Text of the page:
WS-Federation Security Specification
IBM and Microsoft (companies that are not known to be friends) released yesterday the WS-Federation Security Specification. It has not been released to the W3C for specification (but most likely will), mostly because the W3C is moving too slow and IBM/BEA/MS want the business world to start using this new standard. WS-Federation also follows IBM & Microsofts by-now familiar way of delivering WS- specifications with partners, signing-up ISVs with expertise in specific markets. Verisign and BEA put their names to WS-Security and Business Process Execution Language for Web Services (BPEL4WS) for example.
I really like the approach of Microsoft and IBM, standards bodies are not moving fast enough and we need this technology now. WS-Federation will really allow users of future Services to interoperate much easier with better security-by federating the users identity across several Web Services. This is a good spec. The problem is that since the W3C is sitting on its hands, there is competition in the standards space. That competition comes from the obstructionist company called SUN Microsystems.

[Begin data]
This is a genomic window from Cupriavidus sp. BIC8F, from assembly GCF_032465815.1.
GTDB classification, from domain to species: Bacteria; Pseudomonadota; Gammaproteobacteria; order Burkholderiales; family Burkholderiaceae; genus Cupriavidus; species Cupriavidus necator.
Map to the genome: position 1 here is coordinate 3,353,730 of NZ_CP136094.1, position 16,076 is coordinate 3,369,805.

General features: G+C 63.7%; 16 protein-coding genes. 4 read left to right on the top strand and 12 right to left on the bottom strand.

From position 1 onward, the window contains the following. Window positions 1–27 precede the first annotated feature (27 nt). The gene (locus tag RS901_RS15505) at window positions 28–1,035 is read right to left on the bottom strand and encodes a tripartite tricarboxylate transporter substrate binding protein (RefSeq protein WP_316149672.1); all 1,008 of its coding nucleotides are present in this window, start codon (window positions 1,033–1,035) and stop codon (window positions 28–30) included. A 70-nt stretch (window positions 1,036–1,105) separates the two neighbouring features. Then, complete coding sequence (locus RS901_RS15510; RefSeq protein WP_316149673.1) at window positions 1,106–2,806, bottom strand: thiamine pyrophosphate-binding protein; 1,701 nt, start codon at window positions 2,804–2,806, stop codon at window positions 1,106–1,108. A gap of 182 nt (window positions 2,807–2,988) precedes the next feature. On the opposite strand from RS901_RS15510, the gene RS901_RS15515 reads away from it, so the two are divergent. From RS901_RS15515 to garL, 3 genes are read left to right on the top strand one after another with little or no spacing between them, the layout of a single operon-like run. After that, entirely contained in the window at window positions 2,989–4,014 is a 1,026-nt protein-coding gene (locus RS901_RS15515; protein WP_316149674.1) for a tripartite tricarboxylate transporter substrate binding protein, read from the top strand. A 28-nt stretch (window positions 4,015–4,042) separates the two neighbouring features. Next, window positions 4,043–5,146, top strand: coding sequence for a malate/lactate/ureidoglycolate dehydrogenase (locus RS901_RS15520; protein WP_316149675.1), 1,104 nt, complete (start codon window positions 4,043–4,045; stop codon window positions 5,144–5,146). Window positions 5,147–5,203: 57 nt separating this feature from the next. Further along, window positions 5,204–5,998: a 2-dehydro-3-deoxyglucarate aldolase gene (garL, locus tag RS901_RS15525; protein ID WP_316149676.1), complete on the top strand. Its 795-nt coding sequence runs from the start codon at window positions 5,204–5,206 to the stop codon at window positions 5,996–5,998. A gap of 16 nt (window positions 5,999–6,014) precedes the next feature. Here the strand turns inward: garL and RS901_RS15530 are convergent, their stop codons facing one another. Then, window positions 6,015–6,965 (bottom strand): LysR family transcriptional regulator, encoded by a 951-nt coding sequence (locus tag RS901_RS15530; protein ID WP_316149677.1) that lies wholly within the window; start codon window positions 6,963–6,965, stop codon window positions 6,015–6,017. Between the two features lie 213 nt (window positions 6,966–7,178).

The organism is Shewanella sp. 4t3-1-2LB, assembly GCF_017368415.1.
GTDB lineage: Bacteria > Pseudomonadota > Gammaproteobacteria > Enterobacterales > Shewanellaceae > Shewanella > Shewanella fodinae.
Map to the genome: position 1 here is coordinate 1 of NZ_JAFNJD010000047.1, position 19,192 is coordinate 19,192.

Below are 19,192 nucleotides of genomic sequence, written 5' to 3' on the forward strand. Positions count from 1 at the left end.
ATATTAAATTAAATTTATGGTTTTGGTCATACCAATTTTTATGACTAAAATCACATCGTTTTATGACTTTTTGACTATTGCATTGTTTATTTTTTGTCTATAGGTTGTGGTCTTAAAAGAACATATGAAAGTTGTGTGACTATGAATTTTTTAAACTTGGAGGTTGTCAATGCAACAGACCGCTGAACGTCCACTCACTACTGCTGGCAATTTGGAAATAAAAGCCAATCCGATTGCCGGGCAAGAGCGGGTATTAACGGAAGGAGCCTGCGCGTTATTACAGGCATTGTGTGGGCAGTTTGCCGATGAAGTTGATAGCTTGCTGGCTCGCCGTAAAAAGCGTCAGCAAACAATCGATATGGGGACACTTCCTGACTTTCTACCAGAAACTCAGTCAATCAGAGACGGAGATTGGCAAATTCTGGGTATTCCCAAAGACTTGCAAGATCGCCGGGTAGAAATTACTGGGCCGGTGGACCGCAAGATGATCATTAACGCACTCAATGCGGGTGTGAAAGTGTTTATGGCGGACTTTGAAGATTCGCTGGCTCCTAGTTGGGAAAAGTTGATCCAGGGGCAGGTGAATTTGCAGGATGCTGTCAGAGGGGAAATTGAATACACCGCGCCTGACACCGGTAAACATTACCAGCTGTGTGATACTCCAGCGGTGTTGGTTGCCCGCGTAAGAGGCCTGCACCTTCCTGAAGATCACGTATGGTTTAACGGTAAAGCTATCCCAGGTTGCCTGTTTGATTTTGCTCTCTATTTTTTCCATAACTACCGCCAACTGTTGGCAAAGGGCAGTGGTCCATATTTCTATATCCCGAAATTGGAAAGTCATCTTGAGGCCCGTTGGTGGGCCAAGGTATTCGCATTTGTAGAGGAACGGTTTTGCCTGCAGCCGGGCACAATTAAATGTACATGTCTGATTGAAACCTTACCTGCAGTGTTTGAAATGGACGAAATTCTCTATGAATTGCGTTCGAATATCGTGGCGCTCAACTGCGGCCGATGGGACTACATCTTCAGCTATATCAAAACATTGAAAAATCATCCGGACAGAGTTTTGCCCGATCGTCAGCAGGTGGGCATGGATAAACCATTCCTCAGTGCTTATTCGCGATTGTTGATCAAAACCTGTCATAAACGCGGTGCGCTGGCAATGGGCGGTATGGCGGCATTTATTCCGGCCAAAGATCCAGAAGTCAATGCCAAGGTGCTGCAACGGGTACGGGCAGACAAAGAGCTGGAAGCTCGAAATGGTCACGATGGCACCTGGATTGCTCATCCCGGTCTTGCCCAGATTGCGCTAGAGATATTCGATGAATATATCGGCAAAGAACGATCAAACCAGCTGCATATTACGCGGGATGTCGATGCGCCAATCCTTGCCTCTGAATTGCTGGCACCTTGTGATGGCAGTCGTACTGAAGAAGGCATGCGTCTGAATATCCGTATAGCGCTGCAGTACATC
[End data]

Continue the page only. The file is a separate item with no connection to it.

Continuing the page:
SUN Microsystems cried foul today to the release WS-Federation security specification. Will this near bankrupt obstructionist company just stop acting all bitter and spiteful and kill off the competing Liberty Alliance specification for once and for all and join with IBM, BEA and Microsoft with the WS enhancements. Jeeze, if IBM and Microsoft can agree, why can't SUN bury the hatchet for the good of the industry. Liberty has the smell of CORBA to me (remember that specification that nobody understood or used).
I think that Liberty is dead in the water.
"There's got to be some overlap there," said Britta Glade, vice chairwoman of the Liberty Alliance Project's business and marketing expert group. "It focuses on federated identity. That's what we've been focusing on for two years."
Sun--whose two biggest rivals are Microsoft and IBM--launched Liberty at the behest of Visa International, but the effort now is controlled by many companies. There is no unwillingness to incorporate others' technology in Liberty, Glade said, adding that the group incorporated some of the work by an earlier Microsoft-IBM Web services effort, WS-Security.
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